Hoping to slow the pandemic as soon as possible, states have been pushing for more supply and ramping up their capabilities to get more shots into arms faster.
As of Wednesday, the Federal Emergency Management Agency had provided more than $1.7 billion to 27 states, localities, tribes and territories to aid the vaccination effort, White House Covid-19 Response Coordinator Jeff Zients said.
FEMA has assigned more than 600 staff to the effort -- with more than half of that staff deployed directly to the vaccination sites across the country.
In West Virginia, Gov. Jim Justice announced Wednesday the state has now vaccinated all teachers and school staff older than 50 who wanted the Covid-19 vaccine. West Virginia began inoculating teachers and staff January 5.
'As soon as we get an ample supply of vaccines, we'll double back through and get all the people that are under 50,' Justice said.
The Biden administration said Wednesday the federal government will partner with California to launch two new vaccination centers in hard-hit communities.
One center will be in East Oakland and another on the east side of Los Angeles. Both are predominantly Latino communities disproportionately impacted by the pandemic.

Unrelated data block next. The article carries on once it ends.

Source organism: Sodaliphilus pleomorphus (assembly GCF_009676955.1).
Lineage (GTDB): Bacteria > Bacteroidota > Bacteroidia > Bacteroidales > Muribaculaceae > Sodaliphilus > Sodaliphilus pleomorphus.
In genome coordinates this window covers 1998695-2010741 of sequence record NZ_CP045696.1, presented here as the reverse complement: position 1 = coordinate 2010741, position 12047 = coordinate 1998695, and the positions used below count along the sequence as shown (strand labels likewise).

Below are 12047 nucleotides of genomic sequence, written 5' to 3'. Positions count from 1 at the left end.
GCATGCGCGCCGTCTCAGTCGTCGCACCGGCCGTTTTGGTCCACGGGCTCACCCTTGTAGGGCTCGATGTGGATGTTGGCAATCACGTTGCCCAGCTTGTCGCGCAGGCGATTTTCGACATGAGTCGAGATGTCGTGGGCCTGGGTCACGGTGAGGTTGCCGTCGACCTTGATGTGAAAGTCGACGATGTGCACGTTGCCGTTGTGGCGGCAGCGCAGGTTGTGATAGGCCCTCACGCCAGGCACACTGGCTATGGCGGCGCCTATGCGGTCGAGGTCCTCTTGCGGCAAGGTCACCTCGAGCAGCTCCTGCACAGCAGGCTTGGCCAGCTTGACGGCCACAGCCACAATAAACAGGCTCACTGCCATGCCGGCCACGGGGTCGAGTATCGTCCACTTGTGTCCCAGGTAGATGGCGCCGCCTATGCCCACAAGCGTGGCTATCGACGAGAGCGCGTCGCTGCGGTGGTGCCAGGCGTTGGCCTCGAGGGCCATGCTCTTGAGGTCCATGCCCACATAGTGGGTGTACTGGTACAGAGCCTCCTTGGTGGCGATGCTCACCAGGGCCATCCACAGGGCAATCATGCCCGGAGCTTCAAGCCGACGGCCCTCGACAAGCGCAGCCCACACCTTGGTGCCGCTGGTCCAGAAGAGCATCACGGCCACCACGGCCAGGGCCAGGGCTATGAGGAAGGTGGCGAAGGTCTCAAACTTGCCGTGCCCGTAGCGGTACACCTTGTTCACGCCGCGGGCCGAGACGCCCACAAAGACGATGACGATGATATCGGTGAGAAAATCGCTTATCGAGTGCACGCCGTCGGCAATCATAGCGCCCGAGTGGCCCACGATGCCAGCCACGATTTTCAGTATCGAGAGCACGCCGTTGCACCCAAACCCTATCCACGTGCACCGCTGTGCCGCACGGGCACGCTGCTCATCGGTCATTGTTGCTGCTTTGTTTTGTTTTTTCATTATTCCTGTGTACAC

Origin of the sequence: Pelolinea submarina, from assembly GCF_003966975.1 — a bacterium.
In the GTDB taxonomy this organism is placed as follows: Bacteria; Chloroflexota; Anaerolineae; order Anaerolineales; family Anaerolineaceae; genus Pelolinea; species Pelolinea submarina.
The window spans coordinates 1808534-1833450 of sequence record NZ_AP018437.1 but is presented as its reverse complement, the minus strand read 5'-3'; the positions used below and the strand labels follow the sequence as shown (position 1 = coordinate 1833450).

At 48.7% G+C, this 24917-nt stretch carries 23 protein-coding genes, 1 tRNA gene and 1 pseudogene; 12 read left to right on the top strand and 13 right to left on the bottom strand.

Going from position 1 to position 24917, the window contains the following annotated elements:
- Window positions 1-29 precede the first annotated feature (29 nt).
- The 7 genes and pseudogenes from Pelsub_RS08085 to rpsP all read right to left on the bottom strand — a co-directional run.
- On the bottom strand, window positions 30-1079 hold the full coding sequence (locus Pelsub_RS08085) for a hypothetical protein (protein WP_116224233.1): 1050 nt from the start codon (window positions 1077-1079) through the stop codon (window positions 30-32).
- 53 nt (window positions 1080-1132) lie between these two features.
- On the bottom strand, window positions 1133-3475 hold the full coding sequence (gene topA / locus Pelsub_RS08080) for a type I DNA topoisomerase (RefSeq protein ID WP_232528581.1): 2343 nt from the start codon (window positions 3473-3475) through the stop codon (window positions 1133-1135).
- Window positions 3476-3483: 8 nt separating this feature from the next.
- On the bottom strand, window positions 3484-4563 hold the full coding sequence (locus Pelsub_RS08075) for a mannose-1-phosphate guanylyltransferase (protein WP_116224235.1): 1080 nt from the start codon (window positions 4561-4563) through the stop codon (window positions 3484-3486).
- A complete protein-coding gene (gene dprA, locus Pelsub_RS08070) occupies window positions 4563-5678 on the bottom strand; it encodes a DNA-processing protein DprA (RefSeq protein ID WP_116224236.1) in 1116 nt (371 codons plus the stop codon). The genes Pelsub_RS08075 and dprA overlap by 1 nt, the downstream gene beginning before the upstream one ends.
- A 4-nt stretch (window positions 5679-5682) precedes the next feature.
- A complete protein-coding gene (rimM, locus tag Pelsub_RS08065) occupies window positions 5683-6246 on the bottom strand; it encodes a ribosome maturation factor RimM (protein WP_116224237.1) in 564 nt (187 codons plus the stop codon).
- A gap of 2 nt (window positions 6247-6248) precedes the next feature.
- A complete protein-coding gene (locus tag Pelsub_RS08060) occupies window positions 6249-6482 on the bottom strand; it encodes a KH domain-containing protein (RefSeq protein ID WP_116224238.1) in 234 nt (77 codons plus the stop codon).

The administration said it has increased vaccine supply to states, tribes and territories by more than 20%, including more than 1.3 million shots per day between January 27 and Tuesday.
Despite efforts to administer more vaccine doses to communities, a new national poll from Monmouth University found 24% of respondents said it is likely they will never get the vaccine if they can avoid it.
'Reluctance to get the vaccine is driven more by partisanship than any single demographic factor,' said Patrick Murray, director of the independent Monmouth University Polling Institute. 'It says a lot about the depth of our partisanship divide that it could impact public health like this.'
Among Republicans polled, 42% said they will avoid getting the vaccine if they can, while 25% of Independents and 10% of Democrats also plan to avoid the vaccine if possible.
The poll also looked at race as a factor for vaccine hesitancy and found no racial difference in vaccine reluctance among Republicans, but it did find one among Democrats. The poll found that 79% of White Democrats versus 62% of Democrats of color have either received the vaccine or want to get it as soon as possible.